Founder’s Day

Founder’s Day is a public holiday celebrated in Ghana, West Africa. It commemorates the birthday of Dr. Kwame Nkrumah — Ghana’s first president — and also honors the founding fathers of Ghana. This day has been observed annually on September 21st since 2013.

The holiday has undergone some changes over the years. Its name was changed from Founder’s Day to Founders’ Day to acknowledge not only Dr. Kwame Nkrumah but also the other Big Six who were instrumental in Ghana’s independence.

In March 2019, the Public Holiday Amendment Bill was passed into law, changing the celebration date from September 21st to August 4th. Despite this, the Convention People’s Party (CPP) continues to celebrate September 21st as Founder’s Day, regardless of the government’s attempt to rename the holiday.

A Brief History Of Ghana

The first European explorers to arrive on the Gulf of Guinea in West Africa were the Portuguese in 1471. They encountered numerous African kingdoms, some with significant gold deposits, which increased Portuguese interest in the region. Over the next 12 years, they continued to trade and plunder, establishing the Castle of Elmina, the first European settlement on Africa’s Gold Coast.

The Portuguese used Elmina as a base to acquire gold and slaves from local African tribes in exchange for European goods such as guns, rum, beads, and metal knives. When other European powers learned of the wealth in Africa, they too arrived in the region.

European traders established several forts along the coastline, and the area became known as the Gold Coast due to its gold resources. European powers used this area to ship African slaves to North America, South America, and the Caribbean.

In 1821, the British government established the British Gold Coast Colony after taking over the interests of several European countries in the area. The British waged several wars against the Ashanti people, and after the last Ashanti War, the Ashanti lands became a British protectorate in January 1902.

Kwame Nkrumah was born on September 21, 1909, in Nkroful, Gold Coast. His early education was provided by Catholic missionaries, and he later became a teacher, earning a decent living and becoming popular among his students. Nkrumah then pursued further education in the U.S., arriving in New York in 1935 and spending time in Harlem with other West Africans.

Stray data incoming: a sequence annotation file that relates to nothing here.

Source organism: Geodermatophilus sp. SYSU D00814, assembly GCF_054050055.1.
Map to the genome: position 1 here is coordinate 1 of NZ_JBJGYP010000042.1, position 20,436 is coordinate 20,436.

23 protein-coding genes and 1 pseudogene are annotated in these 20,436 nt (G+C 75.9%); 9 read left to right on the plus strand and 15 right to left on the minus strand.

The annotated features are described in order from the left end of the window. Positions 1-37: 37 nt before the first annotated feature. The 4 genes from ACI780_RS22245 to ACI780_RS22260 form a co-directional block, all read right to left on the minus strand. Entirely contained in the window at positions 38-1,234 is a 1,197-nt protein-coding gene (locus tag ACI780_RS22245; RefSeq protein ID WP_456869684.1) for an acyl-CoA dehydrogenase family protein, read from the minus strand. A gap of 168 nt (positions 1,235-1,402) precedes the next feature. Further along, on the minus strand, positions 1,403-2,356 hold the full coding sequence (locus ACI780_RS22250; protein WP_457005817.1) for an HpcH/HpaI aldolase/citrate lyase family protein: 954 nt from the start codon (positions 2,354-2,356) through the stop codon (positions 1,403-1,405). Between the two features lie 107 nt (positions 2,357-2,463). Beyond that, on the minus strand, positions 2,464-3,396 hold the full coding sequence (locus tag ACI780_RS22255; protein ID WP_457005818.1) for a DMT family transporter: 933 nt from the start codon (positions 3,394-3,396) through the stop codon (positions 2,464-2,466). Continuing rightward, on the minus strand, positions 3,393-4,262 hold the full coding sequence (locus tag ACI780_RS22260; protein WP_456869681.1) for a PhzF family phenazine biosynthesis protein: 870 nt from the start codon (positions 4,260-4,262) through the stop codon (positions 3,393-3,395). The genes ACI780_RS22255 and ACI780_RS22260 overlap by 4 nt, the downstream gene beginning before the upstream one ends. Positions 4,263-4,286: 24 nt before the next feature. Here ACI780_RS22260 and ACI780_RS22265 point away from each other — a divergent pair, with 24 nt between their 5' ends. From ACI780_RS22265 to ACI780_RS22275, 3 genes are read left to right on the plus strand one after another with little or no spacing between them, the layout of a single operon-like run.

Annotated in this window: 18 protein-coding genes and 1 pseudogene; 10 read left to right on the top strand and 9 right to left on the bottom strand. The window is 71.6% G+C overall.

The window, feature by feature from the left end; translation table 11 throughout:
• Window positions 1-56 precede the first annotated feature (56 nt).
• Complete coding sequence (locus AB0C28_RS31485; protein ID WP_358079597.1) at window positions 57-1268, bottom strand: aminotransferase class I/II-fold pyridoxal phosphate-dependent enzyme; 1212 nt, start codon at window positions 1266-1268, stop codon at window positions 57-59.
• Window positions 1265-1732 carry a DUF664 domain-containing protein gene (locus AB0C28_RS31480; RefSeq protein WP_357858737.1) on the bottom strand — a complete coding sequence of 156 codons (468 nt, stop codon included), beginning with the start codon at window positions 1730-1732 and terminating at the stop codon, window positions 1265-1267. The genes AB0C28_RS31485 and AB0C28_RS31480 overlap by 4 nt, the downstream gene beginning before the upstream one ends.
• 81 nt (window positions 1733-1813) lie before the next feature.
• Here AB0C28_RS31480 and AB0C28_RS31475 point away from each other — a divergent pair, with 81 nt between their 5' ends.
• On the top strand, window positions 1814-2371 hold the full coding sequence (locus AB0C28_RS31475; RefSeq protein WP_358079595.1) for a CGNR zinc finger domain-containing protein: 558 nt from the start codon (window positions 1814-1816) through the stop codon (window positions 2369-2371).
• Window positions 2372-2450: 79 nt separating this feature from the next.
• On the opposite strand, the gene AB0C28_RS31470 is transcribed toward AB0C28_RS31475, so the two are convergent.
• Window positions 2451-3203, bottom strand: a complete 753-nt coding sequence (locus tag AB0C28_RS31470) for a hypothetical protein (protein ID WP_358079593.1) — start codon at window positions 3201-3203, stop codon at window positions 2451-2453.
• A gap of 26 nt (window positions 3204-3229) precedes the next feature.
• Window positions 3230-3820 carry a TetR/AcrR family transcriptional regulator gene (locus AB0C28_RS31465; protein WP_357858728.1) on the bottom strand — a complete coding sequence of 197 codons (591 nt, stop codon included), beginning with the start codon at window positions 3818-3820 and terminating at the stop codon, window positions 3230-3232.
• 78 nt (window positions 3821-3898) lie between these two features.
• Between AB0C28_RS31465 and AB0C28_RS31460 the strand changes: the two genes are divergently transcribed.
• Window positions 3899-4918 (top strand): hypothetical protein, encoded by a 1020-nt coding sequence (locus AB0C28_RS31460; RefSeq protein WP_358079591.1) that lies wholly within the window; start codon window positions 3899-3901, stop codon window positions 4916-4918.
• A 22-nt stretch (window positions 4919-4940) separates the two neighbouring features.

In the U.S., Nkrumah was exposed to alternative governance models and learned about race relations. He also spent time in London, organizing Pan-African congresses before returning to the Gold Coast in 1949.

Back on the Gold Coast, Nkrumah observed the gradual transfer of power in other British colonies following India’s independence. He believed the principle of self-government could be applied in the Gold Coast. Dissatisfied with the existing nationalist group, he established the Convention People’s Party (CPP). Within two years, the CPP won several self-rule elections, and Nkrumah became the de facto Prime Minister. On March 6, 1957, Ghana gained independence from British rule.

As one of the first British African colonies to achieve majority-rule independence, the event attracted global attention. Nkrumah remained Ghana’s leader until 1966.

In February 1966, while Nkrumah was on a state visit to China and North Vietnam, his government was overthrown in a coup d’état led by the national military and police forces, with the backing of the Ghana Civil Service. Nkrumah learned of the coup upon his arrival in China.

The History Of Founder’s Day

Before 2012, Founder’s Day was observed through a presidential decree. On September 21st, 2012, President John Dramani Mahama directed the Minister for the Interior of Ghana to prepare an amendment bill to make this day an official holiday. The bill was passed, establishing Founder’s Day in September 2013, to be observed annually thereafter. The announcement coincided with the 103rd birthday of Dr. Kwame Nkrumah and a celebration at the Kwame Nkrumah Mausoleum.

However, the government’s 2019 Public Holiday Amendment Bill changed the official date of the holiday from September 21st to August 4th, making September 21st Kwame Nkrumah Memorial Day.

Founder’s Day Controversy

The change from September 21st to August 4th is controversial. The CPP believes that making August 4th Founder’s Day and September 21st Kwame Nkrumah Memorial Day is an attempt by the Akufo-Addo government to rewrite Ghana’s history.

The National Democratic Congress (NDC) claims Akufo-Addo is trying to elevate his uncle JB Danquah, a leader in the United Gold Coast Convention (UGCC), which Nkrumah left to form the CPP. Under the CPP, Nkrumah became Leader of Government Business, Prime Minister, and eventually, president of Ghana.

Founder’s Day Traditions & Customs

Founder’s Day is celebrated in various ways across Ghana. Some people host BBQs with friends and family, while others visit the graves of Dr. Kwame Nkrumah or other founding fathers. As a public holiday, government offices, post offices, banks, and some businesses may be closed or have modified hours.

Where is it celebrated?
Ghana (Public holiday)
When is it?
This year (2024)
Next year (2025)
Last year (2023)
September 21 Thursday